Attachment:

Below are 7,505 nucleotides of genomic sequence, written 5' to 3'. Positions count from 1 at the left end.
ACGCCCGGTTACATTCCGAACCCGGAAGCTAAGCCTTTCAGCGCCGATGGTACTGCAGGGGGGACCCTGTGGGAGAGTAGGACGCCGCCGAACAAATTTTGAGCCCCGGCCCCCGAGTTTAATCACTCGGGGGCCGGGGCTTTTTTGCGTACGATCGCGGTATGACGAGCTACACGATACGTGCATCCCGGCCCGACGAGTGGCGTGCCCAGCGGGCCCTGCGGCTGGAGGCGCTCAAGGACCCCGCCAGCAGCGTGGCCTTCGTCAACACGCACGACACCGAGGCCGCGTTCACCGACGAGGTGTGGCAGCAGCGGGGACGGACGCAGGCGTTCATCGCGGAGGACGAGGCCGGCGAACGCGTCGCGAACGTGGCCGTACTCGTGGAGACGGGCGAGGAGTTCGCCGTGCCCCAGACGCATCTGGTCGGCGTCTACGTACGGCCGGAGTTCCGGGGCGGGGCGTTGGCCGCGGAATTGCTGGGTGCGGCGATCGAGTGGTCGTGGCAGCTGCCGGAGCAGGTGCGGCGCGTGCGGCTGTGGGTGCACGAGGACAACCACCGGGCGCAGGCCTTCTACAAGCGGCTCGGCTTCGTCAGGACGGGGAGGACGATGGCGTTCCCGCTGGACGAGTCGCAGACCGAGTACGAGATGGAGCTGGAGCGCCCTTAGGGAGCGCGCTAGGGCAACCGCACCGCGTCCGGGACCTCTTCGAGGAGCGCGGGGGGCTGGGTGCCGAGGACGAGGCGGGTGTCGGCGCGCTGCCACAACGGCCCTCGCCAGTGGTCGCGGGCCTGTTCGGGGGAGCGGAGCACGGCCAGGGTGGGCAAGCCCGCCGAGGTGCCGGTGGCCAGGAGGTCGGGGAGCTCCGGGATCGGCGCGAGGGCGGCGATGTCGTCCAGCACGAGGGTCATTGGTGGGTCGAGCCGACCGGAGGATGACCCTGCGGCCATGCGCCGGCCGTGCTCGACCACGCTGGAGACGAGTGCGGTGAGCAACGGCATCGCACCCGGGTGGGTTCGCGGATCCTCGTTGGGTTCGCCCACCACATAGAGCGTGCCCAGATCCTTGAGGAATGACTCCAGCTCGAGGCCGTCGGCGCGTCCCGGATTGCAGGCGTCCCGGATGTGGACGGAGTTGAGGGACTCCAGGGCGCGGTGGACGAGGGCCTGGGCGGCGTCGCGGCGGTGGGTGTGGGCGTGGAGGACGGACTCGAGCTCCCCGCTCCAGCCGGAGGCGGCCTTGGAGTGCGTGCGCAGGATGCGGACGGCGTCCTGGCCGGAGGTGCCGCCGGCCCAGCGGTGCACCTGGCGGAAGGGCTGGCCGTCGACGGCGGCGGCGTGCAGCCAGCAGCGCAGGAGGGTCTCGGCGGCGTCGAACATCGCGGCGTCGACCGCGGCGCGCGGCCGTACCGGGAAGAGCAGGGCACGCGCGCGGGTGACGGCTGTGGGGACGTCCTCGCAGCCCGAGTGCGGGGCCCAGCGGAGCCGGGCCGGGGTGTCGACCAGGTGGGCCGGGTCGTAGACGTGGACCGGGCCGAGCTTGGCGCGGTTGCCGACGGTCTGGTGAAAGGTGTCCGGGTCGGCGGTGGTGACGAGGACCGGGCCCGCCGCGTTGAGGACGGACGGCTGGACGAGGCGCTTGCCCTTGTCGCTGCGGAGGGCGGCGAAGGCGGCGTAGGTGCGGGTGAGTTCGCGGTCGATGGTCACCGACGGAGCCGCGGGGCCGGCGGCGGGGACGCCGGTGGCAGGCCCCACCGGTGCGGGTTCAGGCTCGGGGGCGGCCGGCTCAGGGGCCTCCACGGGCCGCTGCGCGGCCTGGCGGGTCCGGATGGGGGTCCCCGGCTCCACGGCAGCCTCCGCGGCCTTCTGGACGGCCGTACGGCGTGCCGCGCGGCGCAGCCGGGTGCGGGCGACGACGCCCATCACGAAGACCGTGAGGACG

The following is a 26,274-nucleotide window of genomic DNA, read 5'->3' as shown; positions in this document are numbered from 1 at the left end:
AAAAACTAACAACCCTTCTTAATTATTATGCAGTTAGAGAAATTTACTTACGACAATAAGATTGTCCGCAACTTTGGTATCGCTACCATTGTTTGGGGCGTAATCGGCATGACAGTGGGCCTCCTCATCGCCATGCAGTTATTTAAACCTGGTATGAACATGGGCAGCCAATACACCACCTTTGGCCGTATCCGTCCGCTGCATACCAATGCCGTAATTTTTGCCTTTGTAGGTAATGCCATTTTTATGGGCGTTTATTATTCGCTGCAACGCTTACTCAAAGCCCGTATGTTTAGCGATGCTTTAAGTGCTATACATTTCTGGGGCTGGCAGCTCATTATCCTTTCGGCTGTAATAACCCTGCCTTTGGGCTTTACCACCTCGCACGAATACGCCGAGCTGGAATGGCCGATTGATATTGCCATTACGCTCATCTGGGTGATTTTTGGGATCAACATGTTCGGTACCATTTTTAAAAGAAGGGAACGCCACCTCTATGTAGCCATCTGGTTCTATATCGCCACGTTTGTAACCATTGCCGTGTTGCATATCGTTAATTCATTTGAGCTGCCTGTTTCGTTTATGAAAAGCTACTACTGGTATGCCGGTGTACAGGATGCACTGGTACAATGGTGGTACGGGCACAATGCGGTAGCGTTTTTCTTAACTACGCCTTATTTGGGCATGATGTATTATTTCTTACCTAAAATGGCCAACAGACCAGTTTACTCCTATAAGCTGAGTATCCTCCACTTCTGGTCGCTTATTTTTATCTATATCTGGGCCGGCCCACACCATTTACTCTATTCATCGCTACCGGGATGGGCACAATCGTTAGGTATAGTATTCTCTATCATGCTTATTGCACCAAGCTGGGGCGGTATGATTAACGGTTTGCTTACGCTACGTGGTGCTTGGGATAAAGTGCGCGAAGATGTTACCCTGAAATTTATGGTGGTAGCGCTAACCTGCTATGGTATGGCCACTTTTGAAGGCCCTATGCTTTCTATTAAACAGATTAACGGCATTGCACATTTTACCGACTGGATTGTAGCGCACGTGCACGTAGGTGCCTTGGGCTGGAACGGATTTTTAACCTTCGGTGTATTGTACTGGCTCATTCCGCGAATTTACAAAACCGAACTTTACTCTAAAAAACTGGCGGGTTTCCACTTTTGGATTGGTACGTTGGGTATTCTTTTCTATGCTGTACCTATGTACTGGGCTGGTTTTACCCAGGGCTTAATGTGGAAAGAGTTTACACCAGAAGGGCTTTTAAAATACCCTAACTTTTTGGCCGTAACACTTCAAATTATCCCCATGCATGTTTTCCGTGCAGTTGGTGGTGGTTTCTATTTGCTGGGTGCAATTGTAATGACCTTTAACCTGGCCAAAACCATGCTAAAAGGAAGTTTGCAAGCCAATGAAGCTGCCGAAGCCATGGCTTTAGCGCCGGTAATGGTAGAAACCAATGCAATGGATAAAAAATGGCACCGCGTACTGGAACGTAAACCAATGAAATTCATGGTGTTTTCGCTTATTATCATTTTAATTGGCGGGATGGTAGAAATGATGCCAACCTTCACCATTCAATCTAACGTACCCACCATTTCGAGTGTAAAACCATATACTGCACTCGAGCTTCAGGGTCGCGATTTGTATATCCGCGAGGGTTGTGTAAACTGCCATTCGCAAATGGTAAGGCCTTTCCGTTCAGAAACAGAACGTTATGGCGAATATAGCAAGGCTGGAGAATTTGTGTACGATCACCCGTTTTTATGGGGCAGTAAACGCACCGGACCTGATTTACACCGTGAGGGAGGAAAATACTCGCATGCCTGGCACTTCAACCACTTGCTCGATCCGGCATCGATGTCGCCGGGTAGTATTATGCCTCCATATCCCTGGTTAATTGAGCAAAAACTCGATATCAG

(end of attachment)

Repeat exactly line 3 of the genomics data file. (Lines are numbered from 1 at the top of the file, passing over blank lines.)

The following is a 26,274-nucleotide window of genomic DNA, read 5'->3' as shown; positions in this document are numbered from 1 at the left end: